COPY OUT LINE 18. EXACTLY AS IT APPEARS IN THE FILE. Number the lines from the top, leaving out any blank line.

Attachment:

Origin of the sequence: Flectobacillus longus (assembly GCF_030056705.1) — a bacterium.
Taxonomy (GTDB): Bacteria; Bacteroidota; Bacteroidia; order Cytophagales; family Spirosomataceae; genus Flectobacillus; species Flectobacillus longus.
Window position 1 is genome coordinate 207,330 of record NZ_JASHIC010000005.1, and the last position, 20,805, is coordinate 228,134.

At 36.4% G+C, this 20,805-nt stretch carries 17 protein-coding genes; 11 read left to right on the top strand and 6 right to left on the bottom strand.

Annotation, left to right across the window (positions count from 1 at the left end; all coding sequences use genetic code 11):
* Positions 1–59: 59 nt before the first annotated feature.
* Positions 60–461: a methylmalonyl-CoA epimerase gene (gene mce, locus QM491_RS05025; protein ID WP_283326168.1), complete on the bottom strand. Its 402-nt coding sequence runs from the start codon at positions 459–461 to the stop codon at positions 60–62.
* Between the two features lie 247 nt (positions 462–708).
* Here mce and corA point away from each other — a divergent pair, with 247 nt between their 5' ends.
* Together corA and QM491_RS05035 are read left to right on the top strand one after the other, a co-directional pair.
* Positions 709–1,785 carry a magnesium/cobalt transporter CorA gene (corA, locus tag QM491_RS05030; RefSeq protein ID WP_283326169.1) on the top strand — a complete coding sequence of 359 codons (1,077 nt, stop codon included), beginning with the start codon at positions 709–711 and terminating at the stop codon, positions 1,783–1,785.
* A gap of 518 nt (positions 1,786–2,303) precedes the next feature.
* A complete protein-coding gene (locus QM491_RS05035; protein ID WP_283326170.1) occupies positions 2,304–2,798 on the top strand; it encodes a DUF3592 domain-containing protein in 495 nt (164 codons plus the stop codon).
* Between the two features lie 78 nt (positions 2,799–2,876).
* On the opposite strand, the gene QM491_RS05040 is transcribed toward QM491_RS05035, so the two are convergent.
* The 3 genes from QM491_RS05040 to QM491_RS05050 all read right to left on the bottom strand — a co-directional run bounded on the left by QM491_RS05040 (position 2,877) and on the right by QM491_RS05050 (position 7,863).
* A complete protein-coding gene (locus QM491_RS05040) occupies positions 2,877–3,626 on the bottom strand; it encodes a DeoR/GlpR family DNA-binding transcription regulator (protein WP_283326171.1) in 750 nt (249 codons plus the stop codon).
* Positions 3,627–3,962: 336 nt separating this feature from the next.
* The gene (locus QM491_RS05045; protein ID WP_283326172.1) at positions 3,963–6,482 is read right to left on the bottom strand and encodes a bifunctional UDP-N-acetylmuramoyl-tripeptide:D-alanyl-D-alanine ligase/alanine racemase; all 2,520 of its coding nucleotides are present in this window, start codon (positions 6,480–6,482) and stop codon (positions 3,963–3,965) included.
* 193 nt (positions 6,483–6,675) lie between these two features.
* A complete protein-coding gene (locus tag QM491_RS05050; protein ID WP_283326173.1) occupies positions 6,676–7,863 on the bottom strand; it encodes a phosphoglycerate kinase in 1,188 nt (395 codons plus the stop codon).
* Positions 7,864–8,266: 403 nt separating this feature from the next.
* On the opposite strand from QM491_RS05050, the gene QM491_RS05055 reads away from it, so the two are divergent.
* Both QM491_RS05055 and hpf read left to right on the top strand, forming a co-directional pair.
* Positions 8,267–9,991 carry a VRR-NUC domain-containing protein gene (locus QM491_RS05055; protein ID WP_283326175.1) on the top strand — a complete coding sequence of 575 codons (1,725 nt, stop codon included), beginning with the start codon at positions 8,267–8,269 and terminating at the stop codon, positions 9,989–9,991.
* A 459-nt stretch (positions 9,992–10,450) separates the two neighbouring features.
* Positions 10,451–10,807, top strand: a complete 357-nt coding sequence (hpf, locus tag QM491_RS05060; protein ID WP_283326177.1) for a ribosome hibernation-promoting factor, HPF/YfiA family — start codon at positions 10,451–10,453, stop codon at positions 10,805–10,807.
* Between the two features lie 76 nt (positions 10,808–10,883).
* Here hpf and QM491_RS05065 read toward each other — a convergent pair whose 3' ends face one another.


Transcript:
* Positions 3,627–3,962: 336 nt separating this feature from the next.